As a native English speaker both are correct. The first, however, gives added emphasis to the always.


I am a native English speaker and putting always before will stay, just sounds awkward and incorrect.


"this experience will always be a memory" was not accepted but I know its 100% correct


This experience will stay in my memory forever- marked as correct 8/4/18


"This experience will stay in my memory forever" was marked wrong on 13/6/18. I think you got lucky!


That's strange Emma. I'll let you know if it marks me incorrect next time around. Have a lingot to make you feel better...I have so many and I'm still not sure what they're for.


I put always and it counted me wrong.


It rejected "this experience will stay forever in my memory". Reported 16 June 2018.


"This experience will remain forever in my memory." Not accepted. Means the same thing.


Esa fue mi respuesta tambien. Trato de traducir literalmente.


It didn't like will "stay forever' in my memory.... not sure why not.


"forever in my memory" should be acceptable.


"forever in my memory" should also be correct.


"This experience will stay forever in my memory" was marked incorrect. Can someone explain why so I can get the translations for "quedar" correct in the future - thanks.


This experience will stay forever in my memory. Why is that marked wrong?


Evidently, " stay in my memory" and "remain in my memory" are two completely different meanings to Duo! Silly me and my native American English education...


So the translation given here is "remain in my memory". When I used that, it was not accepted, wanting instead "be in my memory." I wonder who does these translations.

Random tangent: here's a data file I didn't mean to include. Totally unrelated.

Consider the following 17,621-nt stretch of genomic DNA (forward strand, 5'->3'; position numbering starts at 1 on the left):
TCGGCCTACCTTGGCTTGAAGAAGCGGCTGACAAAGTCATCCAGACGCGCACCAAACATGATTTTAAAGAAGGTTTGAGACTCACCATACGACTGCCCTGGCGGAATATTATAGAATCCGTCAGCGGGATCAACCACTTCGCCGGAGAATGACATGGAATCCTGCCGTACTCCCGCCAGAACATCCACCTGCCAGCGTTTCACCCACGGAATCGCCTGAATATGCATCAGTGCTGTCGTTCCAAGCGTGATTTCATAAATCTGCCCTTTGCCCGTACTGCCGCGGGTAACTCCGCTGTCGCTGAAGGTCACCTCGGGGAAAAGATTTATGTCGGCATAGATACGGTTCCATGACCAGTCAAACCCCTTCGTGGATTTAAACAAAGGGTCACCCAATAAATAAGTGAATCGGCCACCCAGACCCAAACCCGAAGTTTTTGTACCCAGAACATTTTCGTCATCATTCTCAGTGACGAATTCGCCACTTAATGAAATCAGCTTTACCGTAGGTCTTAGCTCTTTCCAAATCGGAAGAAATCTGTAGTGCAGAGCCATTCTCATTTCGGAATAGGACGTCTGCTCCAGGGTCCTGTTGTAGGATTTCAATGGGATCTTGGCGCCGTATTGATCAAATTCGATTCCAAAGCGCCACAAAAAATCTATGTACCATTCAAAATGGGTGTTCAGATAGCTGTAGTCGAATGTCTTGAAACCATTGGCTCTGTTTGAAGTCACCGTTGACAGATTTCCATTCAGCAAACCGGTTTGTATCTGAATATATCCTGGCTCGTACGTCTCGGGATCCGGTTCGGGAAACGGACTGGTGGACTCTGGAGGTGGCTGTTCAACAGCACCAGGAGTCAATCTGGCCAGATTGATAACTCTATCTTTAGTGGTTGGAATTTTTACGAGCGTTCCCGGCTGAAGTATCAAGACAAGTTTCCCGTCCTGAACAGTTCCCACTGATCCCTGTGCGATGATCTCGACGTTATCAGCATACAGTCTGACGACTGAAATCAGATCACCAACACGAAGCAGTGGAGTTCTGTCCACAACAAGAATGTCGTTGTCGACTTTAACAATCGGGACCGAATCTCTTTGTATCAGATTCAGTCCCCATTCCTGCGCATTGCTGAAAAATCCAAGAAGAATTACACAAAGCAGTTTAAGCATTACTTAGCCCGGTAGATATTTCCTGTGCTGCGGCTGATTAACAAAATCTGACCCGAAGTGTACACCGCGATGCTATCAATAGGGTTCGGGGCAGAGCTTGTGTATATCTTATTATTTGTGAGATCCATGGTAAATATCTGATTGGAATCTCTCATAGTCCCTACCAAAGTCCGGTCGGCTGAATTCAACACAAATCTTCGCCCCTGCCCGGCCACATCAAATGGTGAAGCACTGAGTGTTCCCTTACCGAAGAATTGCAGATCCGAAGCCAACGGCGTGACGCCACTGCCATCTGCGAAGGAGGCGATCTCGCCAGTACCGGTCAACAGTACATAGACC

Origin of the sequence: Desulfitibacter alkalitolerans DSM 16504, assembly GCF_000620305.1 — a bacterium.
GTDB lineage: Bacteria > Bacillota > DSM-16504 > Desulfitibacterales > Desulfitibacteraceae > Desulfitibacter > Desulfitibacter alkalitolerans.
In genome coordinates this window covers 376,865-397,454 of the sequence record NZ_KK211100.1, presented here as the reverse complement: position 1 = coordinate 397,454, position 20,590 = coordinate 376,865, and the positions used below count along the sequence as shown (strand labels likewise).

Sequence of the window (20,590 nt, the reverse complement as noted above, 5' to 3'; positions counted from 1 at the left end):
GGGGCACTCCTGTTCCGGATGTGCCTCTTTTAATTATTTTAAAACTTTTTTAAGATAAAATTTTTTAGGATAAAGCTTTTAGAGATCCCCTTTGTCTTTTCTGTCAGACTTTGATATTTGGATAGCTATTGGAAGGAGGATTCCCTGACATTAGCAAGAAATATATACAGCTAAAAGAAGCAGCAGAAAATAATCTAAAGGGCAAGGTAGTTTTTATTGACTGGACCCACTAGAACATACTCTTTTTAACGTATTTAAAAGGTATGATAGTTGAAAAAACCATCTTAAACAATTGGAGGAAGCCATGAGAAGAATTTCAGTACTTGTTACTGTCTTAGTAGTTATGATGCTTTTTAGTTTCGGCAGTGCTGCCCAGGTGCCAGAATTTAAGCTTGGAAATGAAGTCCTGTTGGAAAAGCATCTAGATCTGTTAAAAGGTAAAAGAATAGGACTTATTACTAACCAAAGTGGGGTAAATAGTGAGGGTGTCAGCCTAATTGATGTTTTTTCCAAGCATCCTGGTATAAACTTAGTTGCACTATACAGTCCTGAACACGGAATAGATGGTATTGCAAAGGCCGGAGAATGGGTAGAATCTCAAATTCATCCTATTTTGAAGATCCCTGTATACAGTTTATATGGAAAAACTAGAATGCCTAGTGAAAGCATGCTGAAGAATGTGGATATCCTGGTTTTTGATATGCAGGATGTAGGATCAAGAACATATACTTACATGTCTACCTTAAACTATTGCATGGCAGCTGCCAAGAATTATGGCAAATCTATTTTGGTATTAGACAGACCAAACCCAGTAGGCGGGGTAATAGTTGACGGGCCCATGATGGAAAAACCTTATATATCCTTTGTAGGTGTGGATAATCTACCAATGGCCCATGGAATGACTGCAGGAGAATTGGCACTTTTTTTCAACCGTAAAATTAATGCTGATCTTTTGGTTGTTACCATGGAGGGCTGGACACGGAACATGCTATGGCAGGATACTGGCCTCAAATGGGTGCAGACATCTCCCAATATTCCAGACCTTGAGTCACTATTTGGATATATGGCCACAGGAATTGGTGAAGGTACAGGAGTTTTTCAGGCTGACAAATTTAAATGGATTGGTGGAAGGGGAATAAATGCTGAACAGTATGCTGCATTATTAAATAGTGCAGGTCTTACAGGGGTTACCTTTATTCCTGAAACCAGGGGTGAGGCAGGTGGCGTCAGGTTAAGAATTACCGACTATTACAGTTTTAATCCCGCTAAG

The translation above was marked wrong for me.


"this e xperience will remain always in my memory" is this acceptable?


This experience will forever live in my memory. Not accepted. Reported.


My answer matches the cprrect translation but it still says i am wrong!?


this experience will be forever in my memory..... IS WRONG???? REALLY? I am trying to learn Spanish, not memorize the mistakes that duolingo is throwing out there. Why does "memoria" all of a sudden become "mind"???


Just report the problem and move on. I'm sure these glitches will be cleaned out little by little.


Maybe the problem was with "will be" instead of "will remain".


This. "Memory" was accepted just fine for me, but "quedar" is more likely to be "stay/remain", than "be". "Stay/remain" also sound better in English. Also, relax.


Correct. "...will stay forever..." works also and was accepted.


"This experience will be forever in my memory" is not proper English. Try writing it as "This experience will forever be in my memory" or "This experience will be in my memory forever."


K3nd0, I think all three of those are fine.


I disagree. It seems ambiguous because we often use "forever" as a prepositional adverb. i.e. "I'm leaving forever." However, in this case it is not a prepositional adverb, so it must come before the verb or after the preposition. Ask yourself if "This experience will be forever" makes sense without the preposition "in my memory." If it doesn't make sense without the preposition, then the adverb alone is not prepositional and should not follow the verb.


I don't see any ambiguity, k3nd0 -- all three seem clear and equivalent. And in "I'm leaving forever," the last word is an adverb but I don't think it is a prepositional one, since it can never function as a preposition. All the examples of prepostional adverbs I found were in phrases like "fall down, tune in, turn on, drop out," where the verb is completed by an adverb that commonly functions as a preposition.

You seem to be saying that an adverb that is not prepositional should not (immediately, I guess you meant) follow the verb, but in that case no one could ever fight bravely to his death.

Anyway, if the instance of "forever" in question is indeed a garden-variety adverb, it can go wherever it sounds natural. Even if there is a rule against it, which I doubt, I will continue to say "I am forever in your debt," grammarians be damned.


I agree.
The difference is not semantic or grammatical. The differences are just stylistic.


Eso es lo que dijo a ella (someone has to say it, jeez)...